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06/02/83 JOHN P. RYAN v. EDWARD MORELAND

June 2, 1983

IN RE JOHN P. RYAN, SAMUEL H. LEE, ANN L. O'BRIEN, AND JOAN E. ANDREWS, PETITIONERS
v.
EDWARD MORELAND, DIRECTOR OF ST. LOUIS COUNTY DEPARTMENT OF THE HONORABLE JUSTICE SERVICES, RESPONDENT



Original Proceeding in

Before Stephan, P.j., Dowd, Gaertner, JJ.

The opinion of the court was delivered by: Stephan

This is an original proceeding in in which the petitioners attack the lawfulness of their detention by the Director of St. Louis County Department of Justice Services. An outline of the facts leading up to their incarceration follows. On November 10, 1980, petitioners Ryan, Lee, O'Brien, Andrews and thirty-six others were enjoined by the Circuit Court of St. Louis County, Provaznik, J., from certain activities related to the conduct of the business of the Del Crest Plaza and, in particular, its tenant, the Ladies Center, Inc., in University City, Missouri. Thereafter, on October 4, 1982, October 21, 1982, October 29, 1982, and November 3, 1982, petitioners were ordered to show cause why they should not be held in contempt of court for various violations of the injunction. A hearing was held on the contempt citations on November 22, 1982; and, on December 2, 1982, the Circuit Court issued its judgments finding petitioners Ryan and Andrews guilty of five counts of indirect criminal contempt and petitioners O'Brien and Lee guilty of six counts of indirect criminal contempt. Each petitioner was sentenced to a jail term for each of the violations, the terms to be served consecutively. Ryan's and Andrews' sentences total 225 days each; O'Brien's and Lee's sentences total 314 days each. Ryan, O'Brien, and Lee began serving their terms on December 3, 1982, and filed their petitions for on that same day. This Court issued its writs on that day and released Ryan, O'Brien, and Lee on bond forthwith. Petitioner Andrews began serving her sentence on January 3, 1983, filed her petition for on the same day, and was also released on bond forthwith. Andrews' case was consolidated with those of the other petitioners. In the cases of Ryan, O'Brien, and Lee, the writs were initially addressed to Harold Hoeh, Sheriff of St. Louis County. By consent of the parties, Edward Moreland, Director of the St. Louis County Department of Justice Services was substituted for Sheriff Hoeh as respondent, and Mr. Moreland has made returns in the cases of all petitioners. Answers were duly filed, and the matter has been briefed and argued before this Court.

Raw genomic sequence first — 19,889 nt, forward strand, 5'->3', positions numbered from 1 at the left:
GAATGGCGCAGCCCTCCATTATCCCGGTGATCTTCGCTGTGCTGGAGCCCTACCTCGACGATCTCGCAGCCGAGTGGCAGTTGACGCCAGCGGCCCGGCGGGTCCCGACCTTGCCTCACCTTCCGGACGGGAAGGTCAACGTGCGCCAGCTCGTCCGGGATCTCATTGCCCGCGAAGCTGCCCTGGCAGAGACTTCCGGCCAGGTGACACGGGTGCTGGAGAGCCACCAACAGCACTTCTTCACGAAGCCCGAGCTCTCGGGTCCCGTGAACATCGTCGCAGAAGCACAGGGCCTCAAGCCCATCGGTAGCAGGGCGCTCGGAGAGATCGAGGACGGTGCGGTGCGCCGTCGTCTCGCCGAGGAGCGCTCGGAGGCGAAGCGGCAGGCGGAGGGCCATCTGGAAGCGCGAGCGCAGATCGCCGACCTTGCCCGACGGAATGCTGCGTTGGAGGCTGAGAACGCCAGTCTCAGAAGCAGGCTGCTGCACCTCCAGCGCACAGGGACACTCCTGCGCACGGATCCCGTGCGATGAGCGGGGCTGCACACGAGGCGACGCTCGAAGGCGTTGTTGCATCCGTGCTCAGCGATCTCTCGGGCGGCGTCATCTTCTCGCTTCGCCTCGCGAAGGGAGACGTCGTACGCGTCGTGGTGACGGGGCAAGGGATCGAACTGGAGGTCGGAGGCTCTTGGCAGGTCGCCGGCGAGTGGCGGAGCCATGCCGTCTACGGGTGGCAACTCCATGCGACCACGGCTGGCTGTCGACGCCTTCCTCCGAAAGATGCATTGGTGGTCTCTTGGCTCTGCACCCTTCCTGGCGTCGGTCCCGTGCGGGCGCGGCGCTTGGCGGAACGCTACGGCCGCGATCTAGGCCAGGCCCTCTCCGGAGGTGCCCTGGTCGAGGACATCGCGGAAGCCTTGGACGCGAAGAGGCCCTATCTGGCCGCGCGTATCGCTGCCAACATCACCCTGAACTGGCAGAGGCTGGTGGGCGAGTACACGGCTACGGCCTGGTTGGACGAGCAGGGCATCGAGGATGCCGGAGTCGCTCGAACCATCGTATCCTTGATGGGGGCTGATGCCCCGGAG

The body of the injunction which petitioners were found guilty of violating, omitting the names of the others enjoined, reads as follows:

"That Defendants . . . Joan E. Andrews . . . Samuel H. Lee, . . . Ann Lamb O'Brien, . . . John P. Ryan, . . . are hereby enjoined from entering upon any portion of the premises, lawns, and parking lot of the Del Crest Plaza, 8420 through 8452 Delmar Boulevard, University City, Missouri, and in particular, although not limited to, the premises and entry at 8448 Delmar Boulevard, with the intent, purpose, or result of interfering, disturbing, disrupting, confronting, undermining, or dissuading the operation, activities, or conduct of any of Plaintiffs' normal and ordinary business, or that of its tenant the Ladies Center, Inc., or any other tenant of Plaintiffs, or of the business of the employees, patients, and/or business invitees of Plaintiffs, the Ladies Center, Inc., or any other tenant of Plaintiffs, or from engaging in any other unlawful acts with those intents, purposes, or results, including, without limitation thereof, the blocking of the entry at 8448 Delmar Boulevard and the encouragement, solicitation, or direction of such blocking or any other of the foregoing proscribed activities. All persons receiving notice of or a true copy of this Order and acting in concert or in privy with any of the above-named Defendants in the planning or commission of any acts herein enjoined or restrained are hereby similarly enjoined and restrained themselves."